It’s possible that this banner is not meant specifically for us but for all of the approximately 30,000 visitors to the city for the show and other QuiltWeek events and activities–more than doubling the population of this small town for a few days!
Paducah, Kentucky lies at the confluence of the Ohio and Tennessee Rivers and played an important historical role in the transport of cargo and passengers. It also has a significant flood history and is now protected by a lengthy flood wall which has become the site of the Paducah “Wall to Wall” Murals. More than 50 life-sized murals and interpretive panels highlight Paducah’s creativity and heritage as depicted by the Dafford Murals team.
For the week, many of the historic riverfront buildings and warehouses are turned into impromptu quilt shop spaces to house vendors and local business windows participate in a quilt themed decorating contest.
There are also many nicely restored historic structures in a very easily walkable area with abundant free public parking.
For all you garden blog followers it is probably time for a spoiler alert–really no gardens to speak of here in this late spring! Paducah had snow flurries only a few hours before we arrived last night and this week’s predicted temps are all over the map. I diligently searched for garden snippets and vignettes throughout the day and managed only the pitiful few below.
Most of small public parking lots had median strips planted with this tulip combination.
Jefferson Avenue had a lovely row of ornamental cherries in glorious bloom. I heard rumors of the dogwoods having just burst into flower but so far have not seen one, in bloom or not. No one would blame all you gardening guys and girls from clicking on close now because that’s just about that’s here for you.
Over our three days in Paducah we will attend not only the quilt show but quilt related events around the city. On to the show…
Because AQS QuiltWeek’s very specific photography rules prohibit attendees from posting entrant’s quilts to any website where the images might be copied for commercial use without the maker’s permission I took a few broad shots to give you the flavor of being surrounded by fabric works of art which represent hundreds of thousands of hours of creative labor.
And here is my contribution to AQS 2018 QuiltWeek…entitled A Lot to Crow About.
Where there are quilters, there must be shopping. Over 700 vendors, most within the convention center where the show is hung, come from all over the US with fabric, patterns, books, thread and all manner of equipment and supplies. This show has an additional huge tented dome like pavilion to house vendors and special exhibits.
AQS QuiltWeek has taken the standard fare of convention center concession food up a notch with a bevy of local offerings from service groups and churches plus a number of local food trucks. One of our lunches was devoted to classic southern pulled pork with all the fixins’ from none other than…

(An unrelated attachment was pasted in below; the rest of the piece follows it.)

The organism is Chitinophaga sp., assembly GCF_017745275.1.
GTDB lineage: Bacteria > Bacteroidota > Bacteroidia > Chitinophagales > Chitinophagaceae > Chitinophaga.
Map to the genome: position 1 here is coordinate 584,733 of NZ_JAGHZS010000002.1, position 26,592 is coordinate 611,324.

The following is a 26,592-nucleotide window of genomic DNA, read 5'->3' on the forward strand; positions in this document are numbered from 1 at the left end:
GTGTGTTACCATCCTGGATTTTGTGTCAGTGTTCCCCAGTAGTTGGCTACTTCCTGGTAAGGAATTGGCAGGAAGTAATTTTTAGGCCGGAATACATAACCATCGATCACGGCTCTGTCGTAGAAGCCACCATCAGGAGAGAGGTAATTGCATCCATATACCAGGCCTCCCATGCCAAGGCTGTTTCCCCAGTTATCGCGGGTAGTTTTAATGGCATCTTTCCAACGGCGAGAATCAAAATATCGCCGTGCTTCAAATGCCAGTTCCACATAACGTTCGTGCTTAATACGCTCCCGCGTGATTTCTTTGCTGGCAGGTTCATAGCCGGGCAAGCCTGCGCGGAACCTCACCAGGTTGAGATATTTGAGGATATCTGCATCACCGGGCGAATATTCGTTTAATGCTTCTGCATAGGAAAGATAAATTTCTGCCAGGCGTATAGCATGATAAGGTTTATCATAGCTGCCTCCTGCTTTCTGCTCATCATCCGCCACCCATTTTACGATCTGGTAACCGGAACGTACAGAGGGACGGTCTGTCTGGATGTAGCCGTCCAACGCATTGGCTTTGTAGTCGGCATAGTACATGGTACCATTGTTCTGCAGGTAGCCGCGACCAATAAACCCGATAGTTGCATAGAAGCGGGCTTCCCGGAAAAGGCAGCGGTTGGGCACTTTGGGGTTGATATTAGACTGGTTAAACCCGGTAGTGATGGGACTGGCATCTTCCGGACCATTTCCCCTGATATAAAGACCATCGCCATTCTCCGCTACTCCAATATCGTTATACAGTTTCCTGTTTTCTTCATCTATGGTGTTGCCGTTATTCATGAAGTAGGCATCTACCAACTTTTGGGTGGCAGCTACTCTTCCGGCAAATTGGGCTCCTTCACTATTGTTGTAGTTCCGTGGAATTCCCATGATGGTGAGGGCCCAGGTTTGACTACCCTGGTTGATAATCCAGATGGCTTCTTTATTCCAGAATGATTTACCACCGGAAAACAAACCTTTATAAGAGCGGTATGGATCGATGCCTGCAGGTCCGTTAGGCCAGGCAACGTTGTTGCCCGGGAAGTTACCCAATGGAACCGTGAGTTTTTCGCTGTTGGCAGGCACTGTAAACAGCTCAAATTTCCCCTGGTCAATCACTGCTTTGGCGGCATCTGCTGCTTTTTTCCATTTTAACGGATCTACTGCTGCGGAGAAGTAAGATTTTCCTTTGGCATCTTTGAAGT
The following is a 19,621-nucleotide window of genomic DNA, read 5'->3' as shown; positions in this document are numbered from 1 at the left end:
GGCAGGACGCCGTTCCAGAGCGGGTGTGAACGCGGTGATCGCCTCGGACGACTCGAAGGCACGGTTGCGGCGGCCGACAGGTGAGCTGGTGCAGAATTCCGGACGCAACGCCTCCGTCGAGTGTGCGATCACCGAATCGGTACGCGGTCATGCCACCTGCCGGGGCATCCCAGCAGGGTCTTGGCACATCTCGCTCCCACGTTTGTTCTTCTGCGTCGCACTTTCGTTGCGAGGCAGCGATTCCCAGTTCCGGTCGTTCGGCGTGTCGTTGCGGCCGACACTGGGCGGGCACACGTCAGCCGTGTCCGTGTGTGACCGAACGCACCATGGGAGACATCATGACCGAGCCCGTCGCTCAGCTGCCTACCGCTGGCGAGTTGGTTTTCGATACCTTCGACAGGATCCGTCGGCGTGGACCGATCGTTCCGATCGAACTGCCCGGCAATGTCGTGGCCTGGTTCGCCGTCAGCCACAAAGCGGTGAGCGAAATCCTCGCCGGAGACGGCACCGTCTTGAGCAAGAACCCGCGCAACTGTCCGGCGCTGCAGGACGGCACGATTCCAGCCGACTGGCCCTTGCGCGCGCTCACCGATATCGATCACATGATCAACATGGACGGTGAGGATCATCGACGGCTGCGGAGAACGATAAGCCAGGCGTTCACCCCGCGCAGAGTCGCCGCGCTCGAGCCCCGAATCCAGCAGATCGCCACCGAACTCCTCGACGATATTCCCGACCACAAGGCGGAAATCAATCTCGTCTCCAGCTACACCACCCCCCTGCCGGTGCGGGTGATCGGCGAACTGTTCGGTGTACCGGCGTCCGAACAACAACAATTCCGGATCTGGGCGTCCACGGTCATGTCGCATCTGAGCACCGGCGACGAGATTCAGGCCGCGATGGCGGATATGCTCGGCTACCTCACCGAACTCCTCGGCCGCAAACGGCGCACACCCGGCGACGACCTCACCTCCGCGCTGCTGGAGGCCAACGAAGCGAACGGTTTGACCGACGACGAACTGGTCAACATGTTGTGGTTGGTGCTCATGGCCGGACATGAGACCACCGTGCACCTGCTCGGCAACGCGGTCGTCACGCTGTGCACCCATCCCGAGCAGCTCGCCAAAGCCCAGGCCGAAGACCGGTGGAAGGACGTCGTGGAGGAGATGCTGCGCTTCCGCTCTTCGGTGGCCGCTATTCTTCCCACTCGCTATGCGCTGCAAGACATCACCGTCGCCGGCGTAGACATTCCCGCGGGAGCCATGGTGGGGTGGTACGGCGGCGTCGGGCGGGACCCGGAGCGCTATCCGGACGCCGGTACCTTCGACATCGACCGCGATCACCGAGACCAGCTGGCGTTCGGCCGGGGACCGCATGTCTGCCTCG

We also sampled an iconic dessert called Sawdust pie made by Patti’s 1880’s Settlement in Grand Rivers. KY. This delightful pie is chock full of pecans and coconut and topped with whipped cream plus a banana slice. The restaurant, which is part of a restored log cabin village, was recently destroyed in a fire but that did not stop Patti’s people from packing up their offerings and setting up shop at the show.
Each year the show has several special exhibits in addition to the quilts entered in the competition. Included this year was a traveling collection of 55 art quilts from the US and Brazil and a group of quilts from which authors had developed books–the authors offered short talks on design and technique relating to the published quilts.
Quilter Ricky Tims, recently named as one the “Thirty Most Distinguished Quilters in the World” and one of three judges for this year’s competition, was featured with a small sampling of the quilts he has created in his 27 year career. The exhibit included his very first quilt–which looked very much like mine and many other quilters’–a simple sampler with sashing and a border.
The artwork seen at the top of the exhibit signage is of one of his contemporary quilts included in the exhibit–a far cry from that simple sampler. Ricky is also pianist, composer and performing artist. Unfortunately, his live performance at QuiltWeek was scheduled for the day after we were leaving. If you would like to know more about Ricky Tims check out his website http://www.rickytims.com or just google him for multiple hits on both his quilts and his music.
The 2018 Van Gogh Cherrywood Challenge was also on display. This third quilt challenge by Cherrywood Hand Dyed Fabrics produced an amazing array of 20″ X 20″ quilts which have been divided into two traveling exhibits: The French Gallery and The Dutch Gallery.
Participants used 4 colors (3 blues + black) of Cherrywood fabric for the major portions of their pieces which had to be of original design. Additional Cherrywood colors could added if desired. Previous challenge themes included The Lion King and Wicked. I can’t wait to see what the 2019 Challenge produces–the theme is Prince and the fabrics are 3 gorgeous purple shades plus black.
The Rotary Club of Paducah has been presenting its Rotary Quilt Show almost as long as the AQS show and is one of the AQS sanctioned events held in conjunction with QuiltWeek. This year’s theme was Southern Splendor, a showcase of antique quilts curated by Mary Kerr. Two quilts were standouts for me: